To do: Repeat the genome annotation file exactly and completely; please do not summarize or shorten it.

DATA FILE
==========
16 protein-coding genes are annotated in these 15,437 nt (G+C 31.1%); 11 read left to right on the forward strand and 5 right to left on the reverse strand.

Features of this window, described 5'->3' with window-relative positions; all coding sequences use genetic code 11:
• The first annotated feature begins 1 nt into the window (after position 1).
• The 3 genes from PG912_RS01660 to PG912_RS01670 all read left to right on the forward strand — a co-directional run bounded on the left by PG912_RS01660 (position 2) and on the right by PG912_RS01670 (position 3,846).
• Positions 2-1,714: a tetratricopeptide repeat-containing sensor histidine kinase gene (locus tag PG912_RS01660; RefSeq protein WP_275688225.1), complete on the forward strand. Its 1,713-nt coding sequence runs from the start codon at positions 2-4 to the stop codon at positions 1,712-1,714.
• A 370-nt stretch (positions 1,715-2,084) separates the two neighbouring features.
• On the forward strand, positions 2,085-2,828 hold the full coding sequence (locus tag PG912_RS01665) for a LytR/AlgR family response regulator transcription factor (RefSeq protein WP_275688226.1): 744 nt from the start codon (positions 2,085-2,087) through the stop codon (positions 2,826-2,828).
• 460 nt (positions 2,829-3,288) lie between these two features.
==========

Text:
16 protein-coding genes are annotated in these 15,437 nt (G+C 31.1%); 11 read left to right on the forward strand and 5 right to left on the reverse strand.

Features of this window, described 5'->3' with window-relative positions; all coding sequences use genetic code 11:
• The first annotated feature begins 1 nt into the window (after position 1).
• The 3 genes from PG912_RS01660 to PG912_RS01670 all read left to right on the forward strand — a co-directional run bounded on the left by PG912_RS01660 (position 2) and on the right by PG912_RS01670 (position 3,846).
• Positions 2-1,714: a tetratricopeptide repeat-containing sensor histidine kinase gene (locus tag PG912_RS01660; RefSeq protein WP_275688225.1), complete on the forward strand. Its 1,713-nt coding sequence runs from the start codon at positions 2-4 to the stop codon at positions 1,712-1,714.
• A 370-nt stretch (positions 1,715-2,084) separates the two neighbouring features.
• On the forward strand, positions 2,085-2,828 hold the full coding sequence (locus tag PG912_RS01665) for a LytR/AlgR family response regulator transcription factor (RefSeq protein WP_275688226.1): 744 nt from the start codon (positions 2,085-2,087) through the stop codon (positions 2,826-2,828).
• 460 nt (positions 2,829-3,288) lie between these two features.